Avoid Getting Burned by Prepaid Debit Cards

Prepaid debit cards sound like a great idea. You can’t overspend them, most don’t have the ability to be overdrawn, and they offer an alternative for people who don’t have a bank account. Government benefits such as Social Security or state unemployment insurance can also be paid for by a prepaid debit card. And, they are sometimes given as gifts by people who basically want to give money, although there is a difference between prepaid cards and gift cards.

There are many differences between these cards and debit cards and credit card, including fees that can cost you dearly if you don’t know what to watch out for. Although new protections of the Consumer Financial Protection Bureau (CFPB) which make account fees more transparent came into force in April 2019, it is always important to know the terms of your card in order to avoid losing.

Key points to remember

  • Prepaid cards may come with sign-up fees, monthly fees, individual transaction fees, etc.
  • In April 2019, new protections from the Consumer Financial Protection Bureau went into effect to make account fees more transparent.
  • Prepaid debit cards don’t issue statements – you have to request them or track your spending some other way.

Read the fine print

Card companies don’t have to be bold in how they advertise their fees. And they rarely do. In fact, many companies strategically feature some of their most common fees and other important information in the fine print of the cardholder agreement. This is the section at the bottom of this agreement in small print that is often difficult to read. This section contains a lot of information often overloaded with legal jargon. It sounds fishy, ​​but it’s not illegal.

Because there is so much to skim through, most people skip the fine print and even those who don’t skim through that mountain of information often. You shouldn’t take this information lightly, however, as it can mean the difference between choosing a company that can help you preserve some of your hard-earned money and one that just slashes your account balance.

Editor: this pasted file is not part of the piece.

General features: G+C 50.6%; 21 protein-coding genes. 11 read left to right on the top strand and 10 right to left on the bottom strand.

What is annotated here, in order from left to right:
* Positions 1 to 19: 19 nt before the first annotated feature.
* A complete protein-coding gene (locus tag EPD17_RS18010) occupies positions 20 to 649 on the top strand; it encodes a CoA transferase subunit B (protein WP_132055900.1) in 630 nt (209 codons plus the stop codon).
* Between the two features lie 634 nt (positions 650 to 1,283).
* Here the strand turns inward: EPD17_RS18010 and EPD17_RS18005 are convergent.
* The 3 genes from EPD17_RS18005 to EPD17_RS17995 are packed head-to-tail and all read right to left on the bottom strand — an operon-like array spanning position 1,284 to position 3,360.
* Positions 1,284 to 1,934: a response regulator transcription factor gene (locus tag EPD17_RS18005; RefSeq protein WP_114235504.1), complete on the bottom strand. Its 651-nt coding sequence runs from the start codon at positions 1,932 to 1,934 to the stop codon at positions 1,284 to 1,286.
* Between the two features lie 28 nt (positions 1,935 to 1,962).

Fees vary by card company. Some impose a handful of charges, while others seem to have no limit to the costs they charge their customers. Here are some of the most common fees you might expect:

Take the example of the Visa RushCard. Consumers using this card can expect to pay:

  • One-time card fee of $3.95 or $9.95
  • Monthly fee of $7.95 or $5.95 if you set up direct deposit on the monthly unlimited plan vs. its pay-as-you-go plan
  • $1.00 fee for each purchase if you have a pay-as-you-go plan

These are just three of the charges that users might incur.

Monitor your card activity

Prepaid debit cards does not deliver automatically statements like credit and debit cards, so you need to apply for them or find another way to track your spending. Under new CFPB rules, prepaid cards must allow you to monitor your account for free.Some card companies allow you to track your expenses in the same way as traditional banks. This can be done through an online portal or on a mobile application which you can access through your tablet or smartphone. For those who prefer on-the-spot communication, there are card companies that provide updates on charges and balances via text message.